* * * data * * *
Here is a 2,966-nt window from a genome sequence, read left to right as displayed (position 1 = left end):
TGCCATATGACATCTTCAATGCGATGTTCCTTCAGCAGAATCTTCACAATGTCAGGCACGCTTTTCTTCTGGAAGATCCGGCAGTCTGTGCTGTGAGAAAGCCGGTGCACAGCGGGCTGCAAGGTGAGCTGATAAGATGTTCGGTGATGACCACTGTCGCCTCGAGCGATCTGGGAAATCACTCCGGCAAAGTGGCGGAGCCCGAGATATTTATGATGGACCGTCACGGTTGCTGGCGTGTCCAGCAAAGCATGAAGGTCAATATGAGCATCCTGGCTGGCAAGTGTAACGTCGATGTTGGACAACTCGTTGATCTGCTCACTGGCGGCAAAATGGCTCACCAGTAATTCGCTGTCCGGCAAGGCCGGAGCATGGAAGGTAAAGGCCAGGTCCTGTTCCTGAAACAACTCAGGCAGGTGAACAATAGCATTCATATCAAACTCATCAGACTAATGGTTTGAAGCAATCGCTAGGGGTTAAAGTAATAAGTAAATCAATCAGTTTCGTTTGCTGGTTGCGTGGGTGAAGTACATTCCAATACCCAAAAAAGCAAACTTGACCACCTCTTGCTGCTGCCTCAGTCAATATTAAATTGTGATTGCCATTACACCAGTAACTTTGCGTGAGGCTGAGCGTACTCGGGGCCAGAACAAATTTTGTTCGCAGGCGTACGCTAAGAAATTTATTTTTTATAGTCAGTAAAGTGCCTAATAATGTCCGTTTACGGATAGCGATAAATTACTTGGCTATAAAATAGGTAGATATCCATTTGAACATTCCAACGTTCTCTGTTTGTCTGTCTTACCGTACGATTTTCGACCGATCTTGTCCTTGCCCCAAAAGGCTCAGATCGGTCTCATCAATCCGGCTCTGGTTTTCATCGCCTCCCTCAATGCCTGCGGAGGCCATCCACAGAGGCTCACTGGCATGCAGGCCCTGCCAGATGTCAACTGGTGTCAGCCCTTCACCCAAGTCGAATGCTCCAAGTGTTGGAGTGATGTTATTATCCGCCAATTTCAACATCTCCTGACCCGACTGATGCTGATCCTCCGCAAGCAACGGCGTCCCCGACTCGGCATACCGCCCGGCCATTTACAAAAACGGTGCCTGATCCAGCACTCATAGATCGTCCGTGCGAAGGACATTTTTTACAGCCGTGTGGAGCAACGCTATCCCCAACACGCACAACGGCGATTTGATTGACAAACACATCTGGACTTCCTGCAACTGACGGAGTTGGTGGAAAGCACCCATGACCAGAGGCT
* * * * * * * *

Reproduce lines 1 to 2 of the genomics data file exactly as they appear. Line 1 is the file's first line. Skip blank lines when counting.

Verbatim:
Here is a 2,966-nt window from a genome sequence, read left to right as displayed (position 1 = left end):
TGCCATATGACATCTTCAATGCGATGTTCCTTCAGCAGAATCTTCACAATGTCAGGCACGCTTTTCTTCTGGAAGATCCGGCAGTCTGTGCTGTGAGAAAGCCGGTGCACAGCGGGCTGCAAGGTGAGCTGATAAGATGTTCGGTGATGACCACTGTCGCCTCGAGCGATCTGGGAAATCACTCCGGCAAAGTGGCGGAGCCCGAGATATTTATGATGGACCGTCACGGTTGCTGGCGTGTCCAGCAAAGCATGAAGGTCAATATGAGCATCCTGGCTGGCAAGTGTAACGTCGATGTTGGACAACTCGTTGATCTGCTCACTGGCGGCAAAATGGCTCACCAGTAATTCGCTGTCCGGCAAGGCCGGAGCATGGAAGGTAAAGGCCAGGTCCTGTTCCTGAAACAACTCAGGCAGGTGAACAATAGCATTCATATCAAACTCATCAGACTAATGGTTTGAAGCAATCGCTAGGGGTTAAAGTAATAAGTAAATCAATCAGTTTCGTTTGCTGGTTGCGTGGGTGAAGTACATTCCAATACCCAAAAAAGCAAACTTGACCACCTCTTGCTGCTGCCTCAGTCAATATTAAATTGTGATTGCCATTACACCAGTAACTTTGCGTGAGGCTGAGCGTACTCGGGGCCAGAACAAATTTTGTTCGCAGGCGTACGCTAAGAAATTTATTTTTTATAGTCAGTAAAGTGCCTAATAATGTCCGTTTACGGATAGCGATAAATTACTTGGCTATAAAATAGGTAGATATCCATTTGAACATTCCAACGTTCTCTGTTTGTCTGTCTTACCGTACGATTTTCGACCGATCTTGTCCTTGCCCCAAAAGGCTCAGATCGGTCTCATCAATCCGGCTCTGGTTTTCATCGCCTCCCTCAATGCCTGCGGAGGCCATCCACAGAGGCTCACTGGCATGCAGGCCCTGCCAGATGTCAACTGGTGTCAGCCCTTCACCCAAGTCGAATGCTCCAAGTGTTGGAGTGATGTTATTATCCGCCAATTTCAACATCTCCTGACCCGACTGATGCTGATCCTCCGCAAGCAACGGCGTCCCCGACTCGGCATACCGCCCGGCCATTTACAAAAACGGTGCCTGATCCAGCACTCATAGATCGTCCGTGCGAAGGACATTTTTTACAGCCGTGTGGAGCAACGCTATCCCCAACACGCACAACGGCGATTTGATTGACAAACACATCTGGACTTCCTGCAACTGACGGAGTTGGTGGAAAGCACCCATGACCAGAGGCT